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Summary Article: equality
From The Dictionary of Human Geography

A political ideal promoting the equal treatment, standing or status of people in certain respects. Equality has a close, though complex, connection to justice. While equality is a central ideal within liberal democracies (see liberalism), often enshrined as a formal right, its precise meaning and scope remain controversial. Different and often competing contexts for equality exist that variously answer the question: What is the relevant respect in which people are to be compared?

  1. Administrative equality. The requirement that existing laws (see law) be administered equally to everyone. This minimal view of equality concerns the application of law, not the content. As Bakan (1997, p. 46) notes, it would be met even in a system that made explicit distinctions between people, such as apartheid, so long as laws were equally applied to all members of an oppressed group.

  2. Political equality. Equality in respect to formal political rights (such as voting or running for office). This issue, of course, has proved controversial, as in the case of the struggle for the extension of the franchise to women, for example. The disenfranchisement of convicts in many US states, or the scalar politics of non-citizen voting (Varsanyi, 2005), attests to the continued relevance of this issue.

  3. Formal equality. The Aristotlean principle to treat like cases as like: when two persons have equal status in relation to one relevant aspect, they must be treated equally with regard to this aspect. Thus the content of law, rather than its implementation, must not draw distinctions between people on inappropriate grounds. This, of course, begs the question: Which distinctions are legitimate? Modern liberal sensibilities forbid distinctions on the basis of gender, or race, for example. However, children and the insane are treated differently from adults of sound mind. For a law to meet the requirements of formal equality, however, requires only that it not draw illegitimate formal distinctions between people: its effects may still be unequal between people. A law that forbids all citizens from begging in public space treats all equally: however, given that only the poor beg, its effects are invidious. Moreover, interventions that seek to redress inequality through redistribution (such as social welfare or progressive taxation) compromise formal equality.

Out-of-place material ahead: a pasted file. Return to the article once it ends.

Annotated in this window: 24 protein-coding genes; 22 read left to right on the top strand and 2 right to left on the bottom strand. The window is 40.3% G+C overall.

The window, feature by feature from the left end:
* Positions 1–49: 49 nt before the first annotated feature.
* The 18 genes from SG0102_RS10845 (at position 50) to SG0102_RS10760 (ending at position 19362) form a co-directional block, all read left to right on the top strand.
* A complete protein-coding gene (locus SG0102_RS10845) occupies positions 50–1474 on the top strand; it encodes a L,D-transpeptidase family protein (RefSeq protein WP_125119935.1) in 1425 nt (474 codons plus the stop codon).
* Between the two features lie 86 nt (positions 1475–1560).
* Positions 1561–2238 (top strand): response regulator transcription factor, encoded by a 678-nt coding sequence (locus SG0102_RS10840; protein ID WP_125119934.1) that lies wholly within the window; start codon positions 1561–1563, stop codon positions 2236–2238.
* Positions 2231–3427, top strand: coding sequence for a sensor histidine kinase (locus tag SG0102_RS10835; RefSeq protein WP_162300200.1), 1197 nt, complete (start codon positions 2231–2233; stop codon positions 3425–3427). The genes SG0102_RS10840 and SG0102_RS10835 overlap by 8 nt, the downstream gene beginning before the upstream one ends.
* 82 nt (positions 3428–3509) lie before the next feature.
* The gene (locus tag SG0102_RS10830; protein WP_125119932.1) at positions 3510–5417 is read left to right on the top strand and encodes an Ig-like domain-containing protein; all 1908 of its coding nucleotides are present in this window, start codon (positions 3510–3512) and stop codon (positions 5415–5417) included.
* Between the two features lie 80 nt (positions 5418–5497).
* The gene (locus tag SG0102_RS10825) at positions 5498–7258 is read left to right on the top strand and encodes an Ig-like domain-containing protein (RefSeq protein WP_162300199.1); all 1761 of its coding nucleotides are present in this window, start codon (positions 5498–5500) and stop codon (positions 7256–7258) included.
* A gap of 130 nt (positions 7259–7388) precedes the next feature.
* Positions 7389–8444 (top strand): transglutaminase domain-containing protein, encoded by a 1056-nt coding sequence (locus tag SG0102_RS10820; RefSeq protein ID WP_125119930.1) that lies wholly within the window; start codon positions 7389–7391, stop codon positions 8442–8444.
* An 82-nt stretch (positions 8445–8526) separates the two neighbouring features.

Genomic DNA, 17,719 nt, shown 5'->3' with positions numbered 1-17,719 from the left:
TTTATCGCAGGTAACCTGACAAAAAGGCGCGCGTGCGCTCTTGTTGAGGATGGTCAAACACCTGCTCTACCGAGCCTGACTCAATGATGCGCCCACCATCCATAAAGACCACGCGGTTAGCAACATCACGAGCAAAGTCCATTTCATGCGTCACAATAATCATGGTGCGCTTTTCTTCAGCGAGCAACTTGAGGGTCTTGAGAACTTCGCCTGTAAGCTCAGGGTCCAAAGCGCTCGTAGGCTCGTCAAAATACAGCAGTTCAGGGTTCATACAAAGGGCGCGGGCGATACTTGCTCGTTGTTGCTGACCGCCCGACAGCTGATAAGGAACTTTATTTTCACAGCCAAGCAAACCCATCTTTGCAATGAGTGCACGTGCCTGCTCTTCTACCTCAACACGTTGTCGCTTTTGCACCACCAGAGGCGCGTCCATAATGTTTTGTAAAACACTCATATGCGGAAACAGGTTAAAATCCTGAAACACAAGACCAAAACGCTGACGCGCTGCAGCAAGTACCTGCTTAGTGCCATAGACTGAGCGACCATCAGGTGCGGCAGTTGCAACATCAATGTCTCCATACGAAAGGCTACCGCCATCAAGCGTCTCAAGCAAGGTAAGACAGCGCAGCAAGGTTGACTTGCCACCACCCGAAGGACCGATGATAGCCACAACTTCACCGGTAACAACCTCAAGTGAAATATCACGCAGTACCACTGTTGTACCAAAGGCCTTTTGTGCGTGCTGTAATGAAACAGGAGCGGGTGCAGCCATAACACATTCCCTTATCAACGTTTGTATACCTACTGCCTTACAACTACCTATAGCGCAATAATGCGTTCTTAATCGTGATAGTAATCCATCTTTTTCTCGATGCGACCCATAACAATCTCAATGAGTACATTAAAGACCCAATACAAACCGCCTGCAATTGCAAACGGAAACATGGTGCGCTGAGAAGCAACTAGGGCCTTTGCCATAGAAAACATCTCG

4. Substantive or social equality. The absence of ‘major disparities in people’s resources, political and social power, well-being and of exploitation and oppression’ (Bakan, 1997, p. 47). Attaining social equality is fundamental to some movements for social justice. Advocates for social equality note that people may attain formal, political and administrative equality, yet any resultant benefits are cancelled out by their manifest social inequality. In 1929, upon learning that women could, for the first time, be appointed to the Senate, the Canadian feminist Nellie McLung asked: ‘Now that we are persons [in law], I wonder if we will notice any difference?’ ( In other words, political equality was of limited utility while women faced the inequalities of patriarchy. Feminists have also struggled with the tension between equality and difference. For some, feminist struggle should seek to erase differences between men and women, as it is a basis for discrimination. Others argue that the differences between men and women should be acknowledged in any adjudication of rights.

As noted, the promulgation of social equality can also conflict with formal equality (as in the case of positive discrimination, for example). For some, social equality can be attained through equality of opportunity: that is, all should be allowed the same chance to compete for social goods and resources. Others insist on the need to attain equality of outcome or results. The parameters of social equality are, however, uncertain: Are people to attain equality in resources, material goods, well-being or capabilities, for example (Gosepath, 2005)?

Equality, particularly social equality, is an important though rarely articulated principle that underlies some geographical scholarship, particularly of a critical orientation (see Smith, 2000a: see also critical geography).

Nick Blomley
Professor of Geography
Simon Fraser University, Canada
© 2009 by Blackwell Publishing Ltd except for editorial material and organization, © 2009 Derek Gregory, Ron Johnston, Geraldine Pratt, Michael J. Watts, and Sarah Whatmore

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